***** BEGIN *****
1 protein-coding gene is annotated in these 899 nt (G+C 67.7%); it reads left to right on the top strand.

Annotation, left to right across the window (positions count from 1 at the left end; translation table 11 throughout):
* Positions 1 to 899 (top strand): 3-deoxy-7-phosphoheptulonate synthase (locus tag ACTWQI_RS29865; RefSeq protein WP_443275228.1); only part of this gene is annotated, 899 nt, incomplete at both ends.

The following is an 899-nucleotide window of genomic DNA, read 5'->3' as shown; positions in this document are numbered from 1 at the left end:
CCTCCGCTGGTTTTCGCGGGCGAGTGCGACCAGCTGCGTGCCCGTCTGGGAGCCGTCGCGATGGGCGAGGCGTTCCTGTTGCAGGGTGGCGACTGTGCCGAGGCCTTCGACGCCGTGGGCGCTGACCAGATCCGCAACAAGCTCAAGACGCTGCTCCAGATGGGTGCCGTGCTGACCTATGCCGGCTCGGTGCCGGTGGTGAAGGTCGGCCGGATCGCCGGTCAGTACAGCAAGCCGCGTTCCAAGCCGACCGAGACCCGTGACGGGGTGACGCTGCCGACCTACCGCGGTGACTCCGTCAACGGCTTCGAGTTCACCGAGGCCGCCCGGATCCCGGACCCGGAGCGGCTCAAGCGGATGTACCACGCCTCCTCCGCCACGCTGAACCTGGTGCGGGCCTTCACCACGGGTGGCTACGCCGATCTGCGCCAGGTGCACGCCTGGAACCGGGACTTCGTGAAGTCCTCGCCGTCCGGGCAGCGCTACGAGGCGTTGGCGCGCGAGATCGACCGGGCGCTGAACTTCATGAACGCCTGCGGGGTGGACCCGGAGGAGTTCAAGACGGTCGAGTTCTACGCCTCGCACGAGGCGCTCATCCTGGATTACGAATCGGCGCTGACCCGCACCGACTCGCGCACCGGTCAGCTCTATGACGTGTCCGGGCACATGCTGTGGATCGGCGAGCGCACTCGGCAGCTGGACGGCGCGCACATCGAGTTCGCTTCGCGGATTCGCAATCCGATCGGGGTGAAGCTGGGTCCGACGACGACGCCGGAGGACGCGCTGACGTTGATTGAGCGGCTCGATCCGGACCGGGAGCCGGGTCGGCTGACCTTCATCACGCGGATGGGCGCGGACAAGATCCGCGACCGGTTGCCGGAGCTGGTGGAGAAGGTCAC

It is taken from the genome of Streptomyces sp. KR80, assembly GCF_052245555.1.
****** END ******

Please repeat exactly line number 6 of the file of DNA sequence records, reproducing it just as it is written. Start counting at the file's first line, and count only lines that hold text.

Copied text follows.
It is taken from the genome of Streptomyces sp. KR80, assembly GCF_052245555.1.